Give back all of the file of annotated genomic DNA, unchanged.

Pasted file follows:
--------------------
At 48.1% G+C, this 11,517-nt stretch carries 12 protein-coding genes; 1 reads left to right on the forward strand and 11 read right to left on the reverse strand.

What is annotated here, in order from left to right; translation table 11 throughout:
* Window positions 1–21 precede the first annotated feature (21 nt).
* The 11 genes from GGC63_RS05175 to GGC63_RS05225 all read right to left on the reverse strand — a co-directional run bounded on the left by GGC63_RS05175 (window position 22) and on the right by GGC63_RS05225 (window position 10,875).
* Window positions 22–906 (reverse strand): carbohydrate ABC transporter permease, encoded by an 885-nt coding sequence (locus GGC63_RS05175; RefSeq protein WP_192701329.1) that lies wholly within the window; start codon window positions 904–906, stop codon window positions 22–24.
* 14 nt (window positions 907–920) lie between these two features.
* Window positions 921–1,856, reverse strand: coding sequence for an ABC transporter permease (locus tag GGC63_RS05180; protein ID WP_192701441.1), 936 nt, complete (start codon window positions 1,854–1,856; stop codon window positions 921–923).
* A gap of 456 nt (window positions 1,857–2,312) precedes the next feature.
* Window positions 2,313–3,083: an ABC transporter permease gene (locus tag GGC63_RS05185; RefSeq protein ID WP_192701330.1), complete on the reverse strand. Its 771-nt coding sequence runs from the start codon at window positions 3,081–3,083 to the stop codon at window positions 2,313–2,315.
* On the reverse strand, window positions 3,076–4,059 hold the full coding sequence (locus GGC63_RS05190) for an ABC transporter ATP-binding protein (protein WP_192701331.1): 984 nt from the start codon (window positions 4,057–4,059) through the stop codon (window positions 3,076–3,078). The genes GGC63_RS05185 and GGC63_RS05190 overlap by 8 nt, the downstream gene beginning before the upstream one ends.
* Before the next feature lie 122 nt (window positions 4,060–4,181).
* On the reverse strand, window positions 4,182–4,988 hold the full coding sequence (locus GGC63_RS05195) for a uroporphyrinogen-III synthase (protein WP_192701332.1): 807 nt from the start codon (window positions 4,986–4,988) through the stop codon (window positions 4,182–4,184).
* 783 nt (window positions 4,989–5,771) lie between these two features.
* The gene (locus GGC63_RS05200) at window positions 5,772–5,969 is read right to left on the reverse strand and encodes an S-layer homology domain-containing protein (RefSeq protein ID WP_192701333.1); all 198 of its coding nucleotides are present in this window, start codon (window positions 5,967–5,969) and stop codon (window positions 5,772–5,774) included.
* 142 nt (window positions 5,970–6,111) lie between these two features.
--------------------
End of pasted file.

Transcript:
At 48.1% G+C, this 11,517-nt stretch carries 12 protein-coding genes; 1 reads left to right on the forward strand and 11 read right to left on the reverse strand.

What is annotated here, in order from left to right; translation table 11 throughout:
* Window positions 1–21 precede the first annotated feature (21 nt).
* The 11 genes from GGC63_RS05175 to GGC63_RS05225 all read right to left on the reverse strand — a co-directional run bounded on the left by GGC63_RS05175 (window position 22) and on the right by GGC63_RS05225 (window position 10,875).
* Window positions 22–906 (reverse strand): carbohydrate ABC transporter permease, encoded by an 885-nt coding sequence (locus GGC63_RS05175; RefSeq protein WP_192701329.1) that lies wholly within the window; start codon window positions 904–906, stop codon window positions 22–24.
* 14 nt (window positions 907–920) lie between these two features.
* Window positions 921–1,856, reverse strand: coding sequence for an ABC transporter permease (locus tag GGC63_RS05180; protein ID WP_192701441.1), 936 nt, complete (start codon window positions 1,854–1,856; stop codon window positions 921–923).
* A gap of 456 nt (window positions 1,857–2,312) precedes the next feature.
* Window positions 2,313–3,083: an ABC transporter permease gene (locus tag GGC63_RS05185; RefSeq protein ID WP_192701330.1), complete on the reverse strand. Its 771-nt coding sequence runs from the start codon at window positions 3,081–3,083 to the stop codon at window positions 2,313–2,315.
* On the reverse strand, window positions 3,076–4,059 hold the full coding sequence (locus GGC63_RS05190) for an ABC transporter ATP-binding protein (protein WP_192701331.1): 984 nt from the start codon (window positions 4,057–4,059) through the stop codon (window positions 3,076–3,078). The genes GGC63_RS05185 and GGC63_RS05190 overlap by 8 nt, the downstream gene beginning before the upstream one ends.
* Before the next feature lie 122 nt (window positions 4,060–4,181).
* On the reverse strand, window positions 4,182–4,988 hold the full coding sequence (locus GGC63_RS05195) for a uroporphyrinogen-III synthase (protein WP_192701332.1): 807 nt from the start codon (window positions 4,986–4,988) through the stop codon (window positions 4,182–4,184).
* 783 nt (window positions 4,989–5,771) lie between these two features.
* The gene (locus GGC63_RS05200) at window positions 5,772–5,969 is read right to left on the reverse strand and encodes an S-layer homology domain-containing protein (RefSeq protein ID WP_192701333.1); all 198 of its coding nucleotides are present in this window, start codon (window positions 5,967–5,969) and stop codon (window positions 5,772–5,774) included.
* 142 nt (window positions 5,970–6,111) lie between these two features.